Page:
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Sat, Feb 10, 2001 - Page 2 News List

Thousands join effort to save bears

ANIMAL WELFARE Over 100,000 people in Taiwan have written to China's President Jiang Zemin, asking that he put a stop to the farming of bears for their bile

STAFF WRITER

Taiwanese are joining a campaign en mass to petition China's leader to use his official capacity to save bears from cruel treatment, an animal welfare group said yesterday.

More than 100,000 Taiwanese have written postcards urging Chinese President Jiang Zemin (江澤民) to save the animals from being tortured at China's 240-plus bear farms, according to animal rights activists from the Environment and Animal Society of Taiwan (EAST, 動物社會研究會).

The society started distributing postcards in Taiwan on Nov. 20 as part of a worldwide campaign against bear farming in China -- an initiative launched by the UK-based World Society for the Protection of Animals (WSPA).

According to EAST's chief, Chen Yu-min (陳玉敏), Chinese bear farmers usually cut an opening through a caged bear's abdomen and tap its bile twice a day.

"Up to 10,000 black bears, almost half of the black bears in China, are kept in tiny cages at bear farms," Chen said yesterday, urging the Chinese government to take action immediately.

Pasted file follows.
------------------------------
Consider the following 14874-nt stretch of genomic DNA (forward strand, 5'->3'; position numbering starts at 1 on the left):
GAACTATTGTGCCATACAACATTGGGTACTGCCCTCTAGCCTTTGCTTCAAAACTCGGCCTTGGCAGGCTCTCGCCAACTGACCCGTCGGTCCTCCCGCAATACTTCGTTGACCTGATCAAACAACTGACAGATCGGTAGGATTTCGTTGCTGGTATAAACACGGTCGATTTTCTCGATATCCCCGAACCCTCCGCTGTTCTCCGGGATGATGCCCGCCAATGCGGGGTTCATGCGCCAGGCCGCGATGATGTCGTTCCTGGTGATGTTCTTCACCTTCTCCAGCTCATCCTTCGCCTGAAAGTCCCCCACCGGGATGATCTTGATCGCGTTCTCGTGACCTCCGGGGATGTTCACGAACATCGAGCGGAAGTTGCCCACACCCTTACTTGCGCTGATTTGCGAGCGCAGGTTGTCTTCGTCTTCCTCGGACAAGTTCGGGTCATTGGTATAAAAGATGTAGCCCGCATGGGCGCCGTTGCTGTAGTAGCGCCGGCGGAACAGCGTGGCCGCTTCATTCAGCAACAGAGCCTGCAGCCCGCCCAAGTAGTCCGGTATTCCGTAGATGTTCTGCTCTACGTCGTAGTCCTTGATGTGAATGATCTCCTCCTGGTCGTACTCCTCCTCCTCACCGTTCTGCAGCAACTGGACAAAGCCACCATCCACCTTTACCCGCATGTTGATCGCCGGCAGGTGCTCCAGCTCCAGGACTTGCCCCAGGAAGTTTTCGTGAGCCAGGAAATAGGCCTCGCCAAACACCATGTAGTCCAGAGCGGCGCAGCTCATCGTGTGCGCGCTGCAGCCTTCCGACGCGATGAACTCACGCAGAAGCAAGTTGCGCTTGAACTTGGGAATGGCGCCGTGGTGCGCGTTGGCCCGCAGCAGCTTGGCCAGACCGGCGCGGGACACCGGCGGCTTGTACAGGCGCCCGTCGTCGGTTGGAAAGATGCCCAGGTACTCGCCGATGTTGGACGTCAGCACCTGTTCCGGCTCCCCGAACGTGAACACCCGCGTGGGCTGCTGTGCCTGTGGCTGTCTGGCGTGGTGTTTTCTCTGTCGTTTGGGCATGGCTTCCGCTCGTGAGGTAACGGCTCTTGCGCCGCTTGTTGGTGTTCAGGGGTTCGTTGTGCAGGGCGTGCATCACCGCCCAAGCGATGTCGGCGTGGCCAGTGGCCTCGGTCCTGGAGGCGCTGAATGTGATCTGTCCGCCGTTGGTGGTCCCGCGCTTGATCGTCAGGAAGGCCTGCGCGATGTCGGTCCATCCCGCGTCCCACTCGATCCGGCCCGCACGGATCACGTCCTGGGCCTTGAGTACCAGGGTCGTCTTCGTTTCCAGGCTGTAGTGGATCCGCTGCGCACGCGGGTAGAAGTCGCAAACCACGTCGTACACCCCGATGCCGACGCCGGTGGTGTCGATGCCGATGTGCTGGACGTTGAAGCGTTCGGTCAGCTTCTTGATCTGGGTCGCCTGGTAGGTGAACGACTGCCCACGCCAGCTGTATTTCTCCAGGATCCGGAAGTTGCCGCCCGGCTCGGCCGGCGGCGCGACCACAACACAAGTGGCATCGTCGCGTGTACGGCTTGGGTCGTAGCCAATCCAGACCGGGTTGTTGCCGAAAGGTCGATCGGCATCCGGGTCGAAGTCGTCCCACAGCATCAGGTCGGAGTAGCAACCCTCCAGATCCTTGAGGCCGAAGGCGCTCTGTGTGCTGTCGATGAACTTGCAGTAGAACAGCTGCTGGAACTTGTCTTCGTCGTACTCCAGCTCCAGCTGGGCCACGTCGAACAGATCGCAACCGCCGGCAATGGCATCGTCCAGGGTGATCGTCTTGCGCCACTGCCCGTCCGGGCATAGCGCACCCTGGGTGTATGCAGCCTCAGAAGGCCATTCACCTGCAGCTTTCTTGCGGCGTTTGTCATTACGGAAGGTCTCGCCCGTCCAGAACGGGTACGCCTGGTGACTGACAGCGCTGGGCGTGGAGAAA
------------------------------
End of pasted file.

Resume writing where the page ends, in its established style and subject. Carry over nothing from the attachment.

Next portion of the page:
Chen also said that the campaign was significant to Taiwan -- as the hunting and killing of bears here still continues.

"We are glad that more and more Taiwanese people ... are actively joining the campaign," Chen said, adding that some elementary school students even requested more than 100 postcards each in order to pass them to friends and classmates.

Meanwhile, local media criticized Taiwan's Council of Agriculture (農委會) for its lack of attention to the plight of Taiwan's black bears.

"Just how many black bears do we have?" reports asked yesterday, "Perhaps none of our officials can answer this question."

According to local media, no conservation research on Taiwan's black bears had been conducted until Huang Mei-hsiu (黃美秀), a doctoral candidate resident in the US, started work on the project in July 1998.

"The outlook for Taiwan's black bears is bleak. The total number of indigenous black bears number less than 40 now," Huang said.

According to Huang's research, two out of 15 bears she studied lacked a paw and all the others were injured in some way, showing that Taiwan's black bears were still being hunted.

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